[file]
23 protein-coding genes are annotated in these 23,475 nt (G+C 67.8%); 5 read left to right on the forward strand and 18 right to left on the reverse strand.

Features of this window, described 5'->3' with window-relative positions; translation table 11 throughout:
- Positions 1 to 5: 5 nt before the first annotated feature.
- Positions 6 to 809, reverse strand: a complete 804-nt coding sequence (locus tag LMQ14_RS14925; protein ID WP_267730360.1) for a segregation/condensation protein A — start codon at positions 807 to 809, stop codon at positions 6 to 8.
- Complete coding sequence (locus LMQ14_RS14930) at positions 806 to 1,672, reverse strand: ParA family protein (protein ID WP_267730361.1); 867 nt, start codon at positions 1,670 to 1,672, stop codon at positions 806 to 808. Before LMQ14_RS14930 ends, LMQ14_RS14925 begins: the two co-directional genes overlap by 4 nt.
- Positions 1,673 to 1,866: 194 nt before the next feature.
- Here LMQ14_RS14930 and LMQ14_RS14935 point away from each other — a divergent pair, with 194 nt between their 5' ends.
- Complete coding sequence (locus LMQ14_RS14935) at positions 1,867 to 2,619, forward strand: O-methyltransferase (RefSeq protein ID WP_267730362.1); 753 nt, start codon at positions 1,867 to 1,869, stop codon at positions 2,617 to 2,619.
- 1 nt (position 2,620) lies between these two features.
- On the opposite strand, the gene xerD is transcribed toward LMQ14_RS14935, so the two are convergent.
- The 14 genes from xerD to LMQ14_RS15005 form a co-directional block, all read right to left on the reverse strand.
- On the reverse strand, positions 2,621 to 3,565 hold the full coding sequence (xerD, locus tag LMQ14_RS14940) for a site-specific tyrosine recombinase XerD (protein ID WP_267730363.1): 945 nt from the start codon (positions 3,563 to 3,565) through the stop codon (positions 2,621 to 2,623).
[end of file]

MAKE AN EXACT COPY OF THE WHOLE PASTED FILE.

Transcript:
23 protein-coding genes are annotated in these 23,475 nt (G+C 67.8%); 5 read left to right on the forward strand and 18 right to left on the reverse strand.

Features of this window, described 5'->3' with window-relative positions; translation table 11 throughout:
- Positions 1 to 5: 5 nt before the first annotated feature.
- Positions 6 to 809, reverse strand: a complete 804-nt coding sequence (locus tag LMQ14_RS14925; protein ID WP_267730360.1) for a segregation/condensation protein A — start codon at positions 807 to 809, stop codon at positions 6 to 8.
- Complete coding sequence (locus LMQ14_RS14930) at positions 806 to 1,672, reverse strand: ParA family protein (protein ID WP_267730361.1); 867 nt, start codon at positions 1,670 to 1,672, stop codon at positions 806 to 808. Before LMQ14_RS14930 ends, LMQ14_RS14925 begins: the two co-directional genes overlap by 4 nt.
- Positions 1,673 to 1,866: 194 nt before the next feature.
- Here LMQ14_RS14930 and LMQ14_RS14935 point away from each other — a divergent pair, with 194 nt between their 5' ends.
- Complete coding sequence (locus LMQ14_RS14935) at positions 1,867 to 2,619, forward strand: O-methyltransferase (RefSeq protein ID WP_267730362.1); 753 nt, start codon at positions 1,867 to 1,869, stop codon at positions 2,617 to 2,619.
- 1 nt (position 2,620) lies between these two features.
- On the opposite strand, the gene xerD is transcribed toward LMQ14_RS14935, so the two are convergent.
- The 14 genes from xerD to LMQ14_RS15005 form a co-directional block, all read right to left on the reverse strand.
- On the reverse strand, positions 2,621 to 3,565 hold the full coding sequence (xerD, locus tag LMQ14_RS14940) for a site-specific tyrosine recombinase XerD (protein ID WP_267730363.1): 945 nt from the start codon (positions 3,563 to 3,565) through the stop codon (positions 2,621 to 2,623).